Warmer Weather Means Fleas and Ticks

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Spring is here early and so are fleas and ticks. Fleas and ticks love the warm weather just as much as we do and they are itching to jump on your dog and cat. Ensuring your pet is on veterinarian-recommended flea and tick preventive is vital to protecting him or her from disease and helps to control the spread of fleas and ticks in your home and yard. And yet despite your best efforts, you may find yourself dealing with an infestation. How did this happen?

Fleas and ticks are tricky insects and they have many ways of finding their way into your home. Wild animals such as squirrels, rodents, and raccoons along with feral cats can bring fleas and ticks into your backyard. Other humans, or even yourself, could be unknowing carriers of fleas and ticks, which could have come from a hike in the woods or being in contact with an unfamiliar pet. Taking your dog for a walk, a trip to the dog park, a play date with his or her best furry-friend, or having a cat that roams outside the home could potentially expose your pets to fleas and ticks as well.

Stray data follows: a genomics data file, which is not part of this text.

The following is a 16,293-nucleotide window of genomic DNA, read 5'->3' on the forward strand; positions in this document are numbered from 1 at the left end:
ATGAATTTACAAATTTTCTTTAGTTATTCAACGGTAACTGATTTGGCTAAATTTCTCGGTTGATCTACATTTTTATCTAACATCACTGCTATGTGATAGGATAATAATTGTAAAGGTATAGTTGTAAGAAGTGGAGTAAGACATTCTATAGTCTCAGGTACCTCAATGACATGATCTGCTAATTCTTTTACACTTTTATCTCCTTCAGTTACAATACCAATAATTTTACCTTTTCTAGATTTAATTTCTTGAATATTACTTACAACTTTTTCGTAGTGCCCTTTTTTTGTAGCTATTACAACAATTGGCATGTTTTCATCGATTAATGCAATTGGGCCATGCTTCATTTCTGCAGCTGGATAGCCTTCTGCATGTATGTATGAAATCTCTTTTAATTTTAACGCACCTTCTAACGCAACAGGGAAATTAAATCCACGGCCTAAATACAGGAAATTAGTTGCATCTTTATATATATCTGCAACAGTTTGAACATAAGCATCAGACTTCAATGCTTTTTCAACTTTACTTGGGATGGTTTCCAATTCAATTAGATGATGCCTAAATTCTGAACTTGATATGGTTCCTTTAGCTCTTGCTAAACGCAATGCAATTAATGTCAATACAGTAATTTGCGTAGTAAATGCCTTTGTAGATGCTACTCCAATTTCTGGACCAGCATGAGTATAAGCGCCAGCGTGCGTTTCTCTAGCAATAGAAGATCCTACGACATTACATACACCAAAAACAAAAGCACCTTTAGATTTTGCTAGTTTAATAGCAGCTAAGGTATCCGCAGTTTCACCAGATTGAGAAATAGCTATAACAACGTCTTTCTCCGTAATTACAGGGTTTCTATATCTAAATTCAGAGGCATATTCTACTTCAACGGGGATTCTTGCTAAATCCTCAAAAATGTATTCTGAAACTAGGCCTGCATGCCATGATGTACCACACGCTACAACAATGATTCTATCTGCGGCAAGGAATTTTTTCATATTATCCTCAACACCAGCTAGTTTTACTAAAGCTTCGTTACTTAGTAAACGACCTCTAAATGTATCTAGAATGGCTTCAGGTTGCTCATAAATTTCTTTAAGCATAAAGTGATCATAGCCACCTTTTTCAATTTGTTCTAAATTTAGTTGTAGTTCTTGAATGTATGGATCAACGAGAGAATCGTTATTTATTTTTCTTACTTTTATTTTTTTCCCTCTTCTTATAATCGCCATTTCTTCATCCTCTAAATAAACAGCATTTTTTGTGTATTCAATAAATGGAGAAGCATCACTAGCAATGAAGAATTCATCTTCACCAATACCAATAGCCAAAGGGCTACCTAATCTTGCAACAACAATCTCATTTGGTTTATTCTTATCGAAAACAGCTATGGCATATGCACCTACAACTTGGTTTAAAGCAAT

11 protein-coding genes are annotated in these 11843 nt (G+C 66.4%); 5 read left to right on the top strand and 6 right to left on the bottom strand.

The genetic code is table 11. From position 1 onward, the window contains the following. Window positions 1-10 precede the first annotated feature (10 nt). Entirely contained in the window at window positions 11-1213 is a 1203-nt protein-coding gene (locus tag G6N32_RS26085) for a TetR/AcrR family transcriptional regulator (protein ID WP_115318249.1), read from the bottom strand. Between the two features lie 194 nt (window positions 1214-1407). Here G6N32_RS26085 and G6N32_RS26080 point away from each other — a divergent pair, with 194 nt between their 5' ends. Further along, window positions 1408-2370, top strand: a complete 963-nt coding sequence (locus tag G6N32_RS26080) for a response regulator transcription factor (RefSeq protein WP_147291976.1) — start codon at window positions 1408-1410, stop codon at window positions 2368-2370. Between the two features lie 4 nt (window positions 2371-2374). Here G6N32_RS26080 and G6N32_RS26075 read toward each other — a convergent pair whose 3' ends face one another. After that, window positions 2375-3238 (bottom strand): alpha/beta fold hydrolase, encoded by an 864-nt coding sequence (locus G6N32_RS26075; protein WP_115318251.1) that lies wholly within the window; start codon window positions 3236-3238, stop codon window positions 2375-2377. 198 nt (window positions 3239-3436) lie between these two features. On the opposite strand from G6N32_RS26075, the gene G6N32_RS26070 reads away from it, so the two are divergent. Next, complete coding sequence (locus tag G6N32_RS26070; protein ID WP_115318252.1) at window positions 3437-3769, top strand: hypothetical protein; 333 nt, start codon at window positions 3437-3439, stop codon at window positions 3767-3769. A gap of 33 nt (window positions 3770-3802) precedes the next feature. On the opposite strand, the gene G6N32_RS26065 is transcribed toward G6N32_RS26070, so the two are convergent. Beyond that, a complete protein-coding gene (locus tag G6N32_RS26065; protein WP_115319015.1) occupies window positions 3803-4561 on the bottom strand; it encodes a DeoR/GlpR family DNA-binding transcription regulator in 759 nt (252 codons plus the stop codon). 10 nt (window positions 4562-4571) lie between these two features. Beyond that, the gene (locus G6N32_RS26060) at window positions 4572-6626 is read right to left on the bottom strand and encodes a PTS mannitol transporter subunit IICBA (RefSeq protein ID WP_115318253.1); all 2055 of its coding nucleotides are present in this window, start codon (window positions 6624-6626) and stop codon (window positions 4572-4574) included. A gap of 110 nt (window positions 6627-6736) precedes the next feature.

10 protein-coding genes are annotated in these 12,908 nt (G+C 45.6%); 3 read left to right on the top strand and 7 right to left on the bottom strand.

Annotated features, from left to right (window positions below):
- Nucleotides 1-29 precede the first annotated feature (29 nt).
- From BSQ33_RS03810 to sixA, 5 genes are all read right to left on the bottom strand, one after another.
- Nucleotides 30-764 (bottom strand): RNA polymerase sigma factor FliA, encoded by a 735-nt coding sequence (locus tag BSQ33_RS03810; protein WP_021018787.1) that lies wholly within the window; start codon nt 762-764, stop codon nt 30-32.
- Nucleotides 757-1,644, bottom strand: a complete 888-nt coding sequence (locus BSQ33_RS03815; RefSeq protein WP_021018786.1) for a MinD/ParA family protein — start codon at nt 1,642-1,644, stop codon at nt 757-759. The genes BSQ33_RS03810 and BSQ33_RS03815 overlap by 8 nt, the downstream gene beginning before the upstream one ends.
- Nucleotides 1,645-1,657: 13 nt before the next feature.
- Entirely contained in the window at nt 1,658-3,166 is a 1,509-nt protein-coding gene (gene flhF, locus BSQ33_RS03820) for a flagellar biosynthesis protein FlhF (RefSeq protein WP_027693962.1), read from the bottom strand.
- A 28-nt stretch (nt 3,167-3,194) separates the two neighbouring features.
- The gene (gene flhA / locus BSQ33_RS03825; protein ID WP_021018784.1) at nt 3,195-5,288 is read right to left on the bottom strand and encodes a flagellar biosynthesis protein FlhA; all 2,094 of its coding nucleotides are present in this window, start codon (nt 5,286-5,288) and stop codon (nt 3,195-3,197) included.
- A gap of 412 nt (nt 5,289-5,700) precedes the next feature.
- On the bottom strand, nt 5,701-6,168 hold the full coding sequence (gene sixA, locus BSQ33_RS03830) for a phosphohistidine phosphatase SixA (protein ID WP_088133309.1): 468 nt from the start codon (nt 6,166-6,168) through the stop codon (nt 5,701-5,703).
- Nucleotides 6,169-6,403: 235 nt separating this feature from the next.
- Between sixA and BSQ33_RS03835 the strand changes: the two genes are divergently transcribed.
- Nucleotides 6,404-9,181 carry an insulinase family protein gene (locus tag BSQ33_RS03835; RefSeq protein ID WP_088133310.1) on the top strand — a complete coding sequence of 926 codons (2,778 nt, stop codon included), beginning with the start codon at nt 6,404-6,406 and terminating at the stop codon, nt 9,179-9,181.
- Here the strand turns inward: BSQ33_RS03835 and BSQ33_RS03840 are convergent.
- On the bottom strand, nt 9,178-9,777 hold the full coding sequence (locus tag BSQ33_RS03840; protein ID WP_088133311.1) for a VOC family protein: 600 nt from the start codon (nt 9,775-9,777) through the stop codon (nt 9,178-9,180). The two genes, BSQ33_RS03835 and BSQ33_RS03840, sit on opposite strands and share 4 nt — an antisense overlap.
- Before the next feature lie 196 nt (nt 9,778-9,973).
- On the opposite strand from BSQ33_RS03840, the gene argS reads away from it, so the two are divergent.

If you notice fleas or ticks on your pet, there are a few tips we always recommend to make sure you do not have to deal with an infestation. Begin by vacuuming all carpets, flooring, and areas of the house where you and your pet spend a lot of time together, including furniture and beds. All pet bedding and plush toys should be washed in hot, soapy water every week for a month, or destroyed. If you believe your yard is the source, then it is best to contact a pest control specialist to advise you on recommended treatments.

Grooming Tip of the Week

If your dog or cat is suffering from fleas, you may be tempted to buy an over-the-counter flea dip shampoo in order to rid your pet of fleas. What you might not realize is that flea dip shampoos are extremely toxic to cats and should not be used on puppies. The active ingredient in many of these shampoos is an FDA-approved insecticide called pyrethrin (also known as permethrin). Despite it being deemed safe for dogs, it is still a chemical that can cause side-effects and should be used with caution as some dogs can be hypersensitive to pyrethrin. It is recommended to first consult with your veterinarian before purchasing a flea dip shampoo.

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